Volume 17, Number 3 .... September 1995

Health and Safety

by Chris Stavroudis, Column Editor

At this moment I am leaning against the spice rack in the kitchen. You know, there is just never enough thyme.

I couldn't think of anything new to write about for this column. The last couple of columns have been very well received. Estrogenic mimics (see the January WAAC Newsletter) are still in the news. Reassuringly, a good number of conservators who have switched from Triton X-100 to Triton XL-80N have been pleased with the performance of the XL-80N.

I also received a number of comments on the last column on allergic reactions. The column was about minor allergic reactions to materials in our work environment that can suddenly escalate into full-blown life threatening incidents. I based the column on an article in Newsweek on latex sensitivity.

Did I do my homework? Did I consult the Health and Safety must-reads that I encourage all to subscribe to and read? Cumin now, of course not. (And no, I'm not trying to curry flavor, er, favor.)

Monona Rossol sent copies of four articles from ACTS FACTS which she had run since 1991 on latex allergies. The pieces describe: reports to the FDA about allergic reactions to latex-containing medical devices and mentions that artists who use latex gloves or work with latex rubber for casting should be alert to skin reactions (Oct. '91); a hospital worker's lawsuit (Nov. '91); an update on latex allergies with information on latex sensitivity rates in health care workers as well as the general population (Oct. '92); and a report on a class-action suit against glove manufacturers (Dec. '93).

In the July 1995 (Vol. 9, No. 7) issue of ACTS FACTS (Monona Rossol, Editor, 181 Thompson St., #23, New York, NY 10012, (212) 777-0062) is reprinted here in its entirety with permission:


Science News, Vol. 147, April 22, 1995. p. 24. FDA Consumer, June 1995. pp. 2-3.

An estimated 17 million people are allergic to natural rubber. And the reason, literally, may be floating in the wind. A team of California researchers at the Experimental Biology '95 Conference in Atlanta this April presented data showing that urban air and roadside dust contains components recognized by human and rabbit antibodies as latex. Extracts of both ground-up tires and rubber gloves elicited the same antibody response. Tiny amounts of latex shed into the environment by normal wear of tires may explain why some people that do not use latex products are sensitized.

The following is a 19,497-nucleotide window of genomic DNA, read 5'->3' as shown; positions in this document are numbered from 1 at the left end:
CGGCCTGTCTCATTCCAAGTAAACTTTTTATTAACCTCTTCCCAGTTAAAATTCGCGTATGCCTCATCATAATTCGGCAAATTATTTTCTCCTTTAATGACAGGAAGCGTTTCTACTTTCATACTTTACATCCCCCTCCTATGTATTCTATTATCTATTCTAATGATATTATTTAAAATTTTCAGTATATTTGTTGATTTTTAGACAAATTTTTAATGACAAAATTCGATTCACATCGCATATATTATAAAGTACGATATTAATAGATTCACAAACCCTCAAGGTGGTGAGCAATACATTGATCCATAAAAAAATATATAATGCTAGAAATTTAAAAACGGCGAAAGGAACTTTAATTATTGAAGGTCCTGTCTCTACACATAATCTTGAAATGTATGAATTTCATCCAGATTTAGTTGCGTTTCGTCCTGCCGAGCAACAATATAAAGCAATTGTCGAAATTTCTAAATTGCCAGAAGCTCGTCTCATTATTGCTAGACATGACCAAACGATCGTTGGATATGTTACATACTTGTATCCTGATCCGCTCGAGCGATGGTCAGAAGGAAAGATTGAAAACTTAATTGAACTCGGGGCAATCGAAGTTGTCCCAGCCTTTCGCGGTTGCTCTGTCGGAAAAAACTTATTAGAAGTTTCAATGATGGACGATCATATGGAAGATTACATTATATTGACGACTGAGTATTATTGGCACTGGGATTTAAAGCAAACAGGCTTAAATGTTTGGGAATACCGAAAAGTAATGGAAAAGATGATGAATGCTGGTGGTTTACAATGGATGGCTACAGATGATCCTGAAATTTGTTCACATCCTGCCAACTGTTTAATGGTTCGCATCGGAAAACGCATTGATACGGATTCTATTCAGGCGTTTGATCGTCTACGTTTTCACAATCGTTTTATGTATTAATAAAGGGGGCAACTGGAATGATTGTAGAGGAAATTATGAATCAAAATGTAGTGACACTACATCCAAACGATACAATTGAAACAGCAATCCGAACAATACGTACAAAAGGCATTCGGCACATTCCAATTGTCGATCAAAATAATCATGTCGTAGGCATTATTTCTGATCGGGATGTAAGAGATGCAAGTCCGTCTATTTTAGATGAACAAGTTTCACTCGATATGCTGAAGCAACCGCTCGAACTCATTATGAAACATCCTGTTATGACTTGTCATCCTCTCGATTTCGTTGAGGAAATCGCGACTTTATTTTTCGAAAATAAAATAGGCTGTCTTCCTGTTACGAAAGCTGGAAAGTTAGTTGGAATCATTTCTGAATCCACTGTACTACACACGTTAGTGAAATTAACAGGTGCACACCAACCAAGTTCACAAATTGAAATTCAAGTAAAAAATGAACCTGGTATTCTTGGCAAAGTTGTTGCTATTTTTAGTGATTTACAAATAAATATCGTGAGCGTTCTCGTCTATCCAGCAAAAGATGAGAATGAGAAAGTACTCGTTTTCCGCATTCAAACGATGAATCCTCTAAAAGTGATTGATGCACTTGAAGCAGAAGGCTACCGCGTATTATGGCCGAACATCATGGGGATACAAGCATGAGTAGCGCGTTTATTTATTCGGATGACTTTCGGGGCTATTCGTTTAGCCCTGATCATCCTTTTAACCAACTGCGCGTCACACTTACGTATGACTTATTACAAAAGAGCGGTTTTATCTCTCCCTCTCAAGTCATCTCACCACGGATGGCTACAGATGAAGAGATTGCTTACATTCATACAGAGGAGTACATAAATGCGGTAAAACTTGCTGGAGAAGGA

People with no prior known response to latex may suddenly exhibit reactions to latex medical devices and surgical gloves ranging from minor skin reddening to fatal anaphylactic shock. Latex sensitivity affects an estimated one percent of the population including up to 15 percent of health workers and others exposed to latex regularly, and 34 to 100 percent of people with spina bifida who are exposed repeatedly to latex tips on enema bottles during treatment.

The diagnosis of latex-allergy usually is made by physical examination and history. Now a laboratory test can identify latex sensitivity by measuring latex antibodies in blood. The test was granted marketing clearance by FDA on March 24 based on clinical data showing the test detected latex sensitivity in 87 to 94 percent of the allergic patients. The new test, the AlaSTAT latex Specific IgE Allergen Test Kit (Diagnostic Products Corp., Los Angeles), can be performed in a hospital laboratory using patient blood specimens. Results are available in a few hours.

So why am I writing posed against the spice rack thinking about my previous columns? It is the closest thing I could think of to resting on my (bay) laurels.

Chris Stavroudis is a conservator in private practice.

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